For my latest interview I caught up with Brian Campbell, co-owner and chocolate maker at Miann. Brian has spent years working as a high-end pastry chef around the world and when he opened the first Miann location in 2015, he wowed Auckland with his unique and exceptional patisserie skills. Late last year Brian decided to take on the daunting task of starting to make all of Miann's chocolate in-house, from bean to bar, and opened up a small chocolate factory in Morningside. It's been amazing to see how Miann has developed since launching their bean-to-bar range, and a pleasure to get to know Brian over the past year or so. Have a read of this interview if you're keen to know more about what's happening behind the scenes...
What was your professional experience before starting Miann, and how has that informed what you do now?
Before Opening Miann I worked in New Zealand at the French Cafe, Bracu, Kermadec, and opened the Hilton Queenstown, all as head pastry chef. Previous to that I had been learning my craft in the UK in many Michelin starred and Relais and Chateaux restaurants and hotels. I’ve always wanted to open my own dessert bar as I’ve always had a clear direction of where I wanted to be.
You recently opened Miann Morningside, which features your first bean-to-bar chocolate factory. What inspired you to start making chocolate from scratch?
We originally conceptualised our chocolate room to being a bean-to-bar hot chocolate store and produce a couple of our own chocolates that would be unique to us, but after tasting the first batch of chocolate we made we were hooked. With the endless possibilities of origins and choosing our roast profiles, we have ended up with about twenty different chocolates; all ethically sourced, all made from scratch in our 20 square meter store. It’s something we are very proud to offer. If you have anything from gelato to cakes to a simple cookie with chocolate in it, in any of our stores, you know it’s been made by hand in our Morningside chocolate factory.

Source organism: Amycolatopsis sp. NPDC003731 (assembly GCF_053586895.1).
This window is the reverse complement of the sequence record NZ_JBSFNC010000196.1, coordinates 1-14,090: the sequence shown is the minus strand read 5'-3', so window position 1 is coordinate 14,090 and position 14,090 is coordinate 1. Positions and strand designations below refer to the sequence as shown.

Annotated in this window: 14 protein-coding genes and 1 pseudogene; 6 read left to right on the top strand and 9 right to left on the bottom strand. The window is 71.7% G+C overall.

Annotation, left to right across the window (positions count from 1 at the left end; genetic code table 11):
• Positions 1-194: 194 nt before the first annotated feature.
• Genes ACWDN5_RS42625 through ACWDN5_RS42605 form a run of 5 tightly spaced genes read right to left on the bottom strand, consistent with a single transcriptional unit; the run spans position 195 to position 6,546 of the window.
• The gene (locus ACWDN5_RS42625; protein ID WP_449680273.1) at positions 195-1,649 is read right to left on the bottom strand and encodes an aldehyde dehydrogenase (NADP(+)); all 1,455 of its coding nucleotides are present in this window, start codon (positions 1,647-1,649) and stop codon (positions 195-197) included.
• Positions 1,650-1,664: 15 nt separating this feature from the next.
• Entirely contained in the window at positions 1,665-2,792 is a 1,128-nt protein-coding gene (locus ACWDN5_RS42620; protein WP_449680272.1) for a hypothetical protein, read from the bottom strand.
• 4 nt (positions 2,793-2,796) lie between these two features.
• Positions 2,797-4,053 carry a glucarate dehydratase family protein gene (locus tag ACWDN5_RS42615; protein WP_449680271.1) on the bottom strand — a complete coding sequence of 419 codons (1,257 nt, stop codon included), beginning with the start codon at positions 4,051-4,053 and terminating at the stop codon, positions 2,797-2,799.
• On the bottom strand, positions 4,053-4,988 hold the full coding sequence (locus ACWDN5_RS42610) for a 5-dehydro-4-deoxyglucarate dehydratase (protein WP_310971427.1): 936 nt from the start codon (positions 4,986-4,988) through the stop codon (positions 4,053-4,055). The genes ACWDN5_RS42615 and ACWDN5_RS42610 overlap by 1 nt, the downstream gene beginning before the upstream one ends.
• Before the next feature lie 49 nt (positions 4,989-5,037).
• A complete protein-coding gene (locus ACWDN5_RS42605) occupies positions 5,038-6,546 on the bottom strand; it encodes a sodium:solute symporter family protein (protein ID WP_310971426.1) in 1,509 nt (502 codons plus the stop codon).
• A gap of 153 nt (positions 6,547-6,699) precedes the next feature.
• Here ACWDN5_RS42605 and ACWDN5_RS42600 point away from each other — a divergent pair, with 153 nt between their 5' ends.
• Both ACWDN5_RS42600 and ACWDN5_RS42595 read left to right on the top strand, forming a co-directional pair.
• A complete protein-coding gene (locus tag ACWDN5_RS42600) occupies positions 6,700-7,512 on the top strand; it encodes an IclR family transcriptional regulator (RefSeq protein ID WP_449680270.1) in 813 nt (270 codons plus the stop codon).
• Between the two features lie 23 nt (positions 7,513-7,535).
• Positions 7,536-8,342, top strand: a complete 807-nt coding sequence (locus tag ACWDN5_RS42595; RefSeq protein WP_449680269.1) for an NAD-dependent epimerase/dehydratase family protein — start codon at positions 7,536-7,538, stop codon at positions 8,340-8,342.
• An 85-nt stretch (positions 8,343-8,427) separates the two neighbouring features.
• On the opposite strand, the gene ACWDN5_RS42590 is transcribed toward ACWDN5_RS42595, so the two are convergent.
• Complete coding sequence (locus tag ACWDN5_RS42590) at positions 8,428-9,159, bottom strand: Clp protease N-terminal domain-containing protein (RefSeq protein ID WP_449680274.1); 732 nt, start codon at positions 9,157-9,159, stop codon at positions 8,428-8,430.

How has using your own chocolate affected the things you make in the restaurants?
We had a lot of trial and error to begin with, adjusting our recipes to allow us to use the new chocolates. The bean to bar products are vastly different to using the chocolate we used previously. But now we have all the recipes locked and have figured out the adjustments needed, we are so happy to offer cakes, gelato, macarons and more, all made with our own chocolate. There are not many places in the world that not only make their own chocolate but also use it all the way through to patisserie.
You seem to be making chocolate from a huge range of cacao beans. How do you decide which origins to source, and where do you source them from?
We have a few farm direct suppliers now and outside of that we use traders like Uncommon Cacao and Meridian Cacao. It always starts with samples to check the flavour profile and quality of the beans. We ensure that the farmers are being treated ethically first and foremost. We have chosen to import large quantities of 10 different beans that we will use for everything from our bars right through to our cakes. After that we import smaller quantities of beans to offer a varied and - importantly for me - an evolving selection of bean-to-bar chocolate bars. We are not aiming for supermarket sales which allows us to move between different origins with ease, as we don’t need to mass produce our packaging (which is all hand written!)